Should India break up its big conglomerates? 30.3.23  India should dismantle its large conglomerates to increase competition and
reduce their ability to charge higher prices, former Reserve Bank of India deputy governor Viral Acharya has argued in a new paper for Brookings Institution, an American research group.

According to Mr Acharya, who is now a professor of economics at NYU Stern, "industrial concentration" - which refers to the extent to which a smaller number of firms account for total production in a country - fell sharply in India after 1991 when the country opened up its economy and state-owned monopolies began giving away their market share to private enterprises. But after 2015, it began rising again.

The share of India's "big five" conglomerates - the Reliance Group, Adani Group, Tata Group, Aditya Birla Group and Bharti Airtel - in total assets of non-financial sectors rose from 10% in 1991 to nearly 18% in 2021.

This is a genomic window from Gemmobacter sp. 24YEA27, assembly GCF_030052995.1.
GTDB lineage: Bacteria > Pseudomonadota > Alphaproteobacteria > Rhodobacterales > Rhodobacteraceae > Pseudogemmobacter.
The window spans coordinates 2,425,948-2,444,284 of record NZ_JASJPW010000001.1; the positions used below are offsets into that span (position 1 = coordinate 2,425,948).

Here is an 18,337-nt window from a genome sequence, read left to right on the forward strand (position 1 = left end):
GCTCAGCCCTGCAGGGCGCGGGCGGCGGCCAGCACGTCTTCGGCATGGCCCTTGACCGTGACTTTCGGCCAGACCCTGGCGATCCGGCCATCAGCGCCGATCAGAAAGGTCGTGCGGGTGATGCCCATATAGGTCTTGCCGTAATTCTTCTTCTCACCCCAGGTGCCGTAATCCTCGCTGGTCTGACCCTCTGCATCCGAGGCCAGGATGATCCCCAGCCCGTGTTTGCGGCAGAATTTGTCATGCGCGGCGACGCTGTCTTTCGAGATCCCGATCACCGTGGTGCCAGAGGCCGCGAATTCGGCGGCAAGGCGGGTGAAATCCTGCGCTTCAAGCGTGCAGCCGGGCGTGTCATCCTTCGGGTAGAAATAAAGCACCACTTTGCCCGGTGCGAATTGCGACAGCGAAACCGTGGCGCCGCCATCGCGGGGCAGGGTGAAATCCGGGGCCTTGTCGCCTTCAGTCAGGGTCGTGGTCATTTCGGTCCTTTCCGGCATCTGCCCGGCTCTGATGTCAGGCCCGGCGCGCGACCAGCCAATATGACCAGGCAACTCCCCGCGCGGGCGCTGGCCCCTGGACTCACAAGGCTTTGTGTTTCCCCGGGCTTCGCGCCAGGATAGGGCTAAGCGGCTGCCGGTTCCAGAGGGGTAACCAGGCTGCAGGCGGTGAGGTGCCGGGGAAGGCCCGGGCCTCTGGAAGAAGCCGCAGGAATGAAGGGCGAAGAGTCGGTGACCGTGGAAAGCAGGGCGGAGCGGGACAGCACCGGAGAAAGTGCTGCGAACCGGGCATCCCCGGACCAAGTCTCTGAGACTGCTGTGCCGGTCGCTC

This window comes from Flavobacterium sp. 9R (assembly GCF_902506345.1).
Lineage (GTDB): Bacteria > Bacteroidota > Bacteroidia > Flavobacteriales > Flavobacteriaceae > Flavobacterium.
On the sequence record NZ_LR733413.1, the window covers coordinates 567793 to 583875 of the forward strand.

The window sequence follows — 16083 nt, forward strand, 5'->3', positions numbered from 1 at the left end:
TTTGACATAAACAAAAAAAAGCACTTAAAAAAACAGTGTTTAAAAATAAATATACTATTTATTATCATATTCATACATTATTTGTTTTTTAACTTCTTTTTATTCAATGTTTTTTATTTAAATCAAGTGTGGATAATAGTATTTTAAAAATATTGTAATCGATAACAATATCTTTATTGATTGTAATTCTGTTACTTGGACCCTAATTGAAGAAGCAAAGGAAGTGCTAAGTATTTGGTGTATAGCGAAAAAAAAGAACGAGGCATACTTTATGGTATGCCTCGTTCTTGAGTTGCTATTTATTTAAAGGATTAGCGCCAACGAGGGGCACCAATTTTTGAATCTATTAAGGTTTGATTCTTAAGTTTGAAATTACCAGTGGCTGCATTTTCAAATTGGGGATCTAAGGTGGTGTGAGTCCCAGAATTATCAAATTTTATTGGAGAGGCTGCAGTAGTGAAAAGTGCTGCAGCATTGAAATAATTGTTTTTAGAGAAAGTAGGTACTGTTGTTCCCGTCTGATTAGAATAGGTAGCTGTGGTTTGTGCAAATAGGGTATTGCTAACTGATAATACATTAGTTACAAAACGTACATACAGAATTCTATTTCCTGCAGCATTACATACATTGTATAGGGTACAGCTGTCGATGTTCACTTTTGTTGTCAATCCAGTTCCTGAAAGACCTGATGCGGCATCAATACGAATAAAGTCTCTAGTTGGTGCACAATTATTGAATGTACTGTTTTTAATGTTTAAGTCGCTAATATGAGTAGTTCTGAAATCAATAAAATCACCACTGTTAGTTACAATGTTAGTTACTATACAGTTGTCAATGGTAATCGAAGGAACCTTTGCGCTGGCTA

They "grew not just at the expense of the smallest firms, but also of the next largest firms", says Mr Acharya, because the share in total assets of the next five business groups halved from 18% to 9% during this period.

India is a big global player – but there are problems it must tackle   In a February column for Project Syndicate, the economist Nouriel Roubini had also expressed concerns about India's economic model of giving a few "national champions" or "large private oligopolistic conglomerates" control over significant parts of the economy.

"These conglomerates have been able to capture policymaking to benefit themselves," wrote Mr Roubini. The phenomenon was stifling innovation and disallowing entry of start-ups and other domestic entrants in key industries, he said.

India's policy of creating "national champions" is similar to those adopted by China, Indonesia and particularly South Korea in the 1990s, where a group of mostly family-run business conglomerates - called chaebols, of which smartphone giant Samsung is the most prominent example - dominated its economy.